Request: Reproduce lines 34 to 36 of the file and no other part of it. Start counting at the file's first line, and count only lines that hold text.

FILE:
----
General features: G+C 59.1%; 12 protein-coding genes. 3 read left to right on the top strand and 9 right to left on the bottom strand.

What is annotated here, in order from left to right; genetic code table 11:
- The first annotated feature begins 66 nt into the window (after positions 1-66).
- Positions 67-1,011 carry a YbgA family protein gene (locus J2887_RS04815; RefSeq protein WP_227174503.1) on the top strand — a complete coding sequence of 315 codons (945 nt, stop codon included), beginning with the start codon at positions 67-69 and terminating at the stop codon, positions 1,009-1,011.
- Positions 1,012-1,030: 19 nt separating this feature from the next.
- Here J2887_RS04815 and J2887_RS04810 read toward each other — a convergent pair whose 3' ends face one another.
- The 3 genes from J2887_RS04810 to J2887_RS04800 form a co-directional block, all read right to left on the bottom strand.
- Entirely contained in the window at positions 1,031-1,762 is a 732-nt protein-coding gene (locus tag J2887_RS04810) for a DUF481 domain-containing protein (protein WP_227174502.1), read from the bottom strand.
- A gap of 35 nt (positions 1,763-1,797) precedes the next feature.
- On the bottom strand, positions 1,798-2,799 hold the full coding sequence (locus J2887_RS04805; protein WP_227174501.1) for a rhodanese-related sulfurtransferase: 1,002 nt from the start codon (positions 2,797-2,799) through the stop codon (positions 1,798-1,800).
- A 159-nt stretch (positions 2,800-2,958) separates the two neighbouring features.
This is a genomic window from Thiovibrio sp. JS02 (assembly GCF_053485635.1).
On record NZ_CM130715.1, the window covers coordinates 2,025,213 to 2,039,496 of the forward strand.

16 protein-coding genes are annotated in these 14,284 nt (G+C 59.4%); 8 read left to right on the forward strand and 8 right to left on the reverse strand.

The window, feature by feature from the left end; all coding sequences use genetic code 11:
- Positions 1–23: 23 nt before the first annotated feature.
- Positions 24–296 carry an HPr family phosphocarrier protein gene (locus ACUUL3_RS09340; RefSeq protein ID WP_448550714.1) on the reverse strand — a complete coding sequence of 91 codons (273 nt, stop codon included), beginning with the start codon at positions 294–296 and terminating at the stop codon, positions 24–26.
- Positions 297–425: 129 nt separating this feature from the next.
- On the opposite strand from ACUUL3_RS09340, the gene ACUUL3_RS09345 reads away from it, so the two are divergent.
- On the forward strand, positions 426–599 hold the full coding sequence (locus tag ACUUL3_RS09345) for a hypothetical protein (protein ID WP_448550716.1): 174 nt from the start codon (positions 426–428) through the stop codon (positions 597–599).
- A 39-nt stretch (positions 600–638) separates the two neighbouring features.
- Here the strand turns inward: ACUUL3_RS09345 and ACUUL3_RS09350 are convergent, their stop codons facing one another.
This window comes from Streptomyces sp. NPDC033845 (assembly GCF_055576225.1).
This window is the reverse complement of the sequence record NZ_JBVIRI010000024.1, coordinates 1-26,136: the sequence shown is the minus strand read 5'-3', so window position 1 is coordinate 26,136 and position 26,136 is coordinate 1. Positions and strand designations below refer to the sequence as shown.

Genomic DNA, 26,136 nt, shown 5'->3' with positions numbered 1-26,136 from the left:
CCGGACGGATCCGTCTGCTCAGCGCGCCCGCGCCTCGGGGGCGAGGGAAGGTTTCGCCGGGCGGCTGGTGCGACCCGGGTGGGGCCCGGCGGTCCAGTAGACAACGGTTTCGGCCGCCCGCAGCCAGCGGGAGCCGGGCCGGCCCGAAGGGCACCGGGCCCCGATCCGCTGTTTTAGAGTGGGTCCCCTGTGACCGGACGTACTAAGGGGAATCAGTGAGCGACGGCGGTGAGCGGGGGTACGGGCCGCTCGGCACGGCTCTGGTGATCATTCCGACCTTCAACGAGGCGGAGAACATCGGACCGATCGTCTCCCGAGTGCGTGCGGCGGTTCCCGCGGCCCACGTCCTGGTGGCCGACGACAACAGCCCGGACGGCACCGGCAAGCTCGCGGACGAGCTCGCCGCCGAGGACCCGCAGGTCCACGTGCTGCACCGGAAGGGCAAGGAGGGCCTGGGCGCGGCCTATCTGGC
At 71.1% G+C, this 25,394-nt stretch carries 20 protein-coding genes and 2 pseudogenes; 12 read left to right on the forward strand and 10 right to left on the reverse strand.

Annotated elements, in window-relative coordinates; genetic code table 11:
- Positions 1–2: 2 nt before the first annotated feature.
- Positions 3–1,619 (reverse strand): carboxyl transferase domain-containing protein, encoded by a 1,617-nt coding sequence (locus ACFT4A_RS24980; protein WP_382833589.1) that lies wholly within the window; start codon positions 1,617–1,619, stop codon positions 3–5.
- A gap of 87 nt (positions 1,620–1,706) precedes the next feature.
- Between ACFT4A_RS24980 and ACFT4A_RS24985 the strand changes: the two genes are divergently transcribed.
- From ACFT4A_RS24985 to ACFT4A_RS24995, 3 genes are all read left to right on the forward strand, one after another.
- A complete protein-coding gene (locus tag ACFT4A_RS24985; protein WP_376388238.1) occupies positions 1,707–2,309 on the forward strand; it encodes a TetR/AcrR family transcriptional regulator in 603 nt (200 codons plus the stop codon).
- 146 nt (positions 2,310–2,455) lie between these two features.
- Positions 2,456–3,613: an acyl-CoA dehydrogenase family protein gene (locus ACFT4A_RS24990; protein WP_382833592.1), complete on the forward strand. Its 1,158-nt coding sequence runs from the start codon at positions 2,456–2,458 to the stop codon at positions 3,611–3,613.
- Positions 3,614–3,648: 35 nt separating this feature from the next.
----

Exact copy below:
- A complete protein-coding gene (locus tag ACFT4A_RS24985; protein WP_376388238.1) occupies positions 1,707–2,309 on the forward strand; it encodes a TetR/AcrR family transcriptional regulator in 603 nt (200 codons plus the stop codon).
- 146 nt (positions 2,310–2,455) lie between these two features.
- Positions 2,456–3,613: an acyl-CoA dehydrogenase family protein gene (locus ACFT4A_RS24990; protein WP_382833592.1), complete on the forward strand. Its 1,158-nt coding sequence runs from the start codon at positions 2,456–2,458 to the stop codon at positions 3,611–3,613.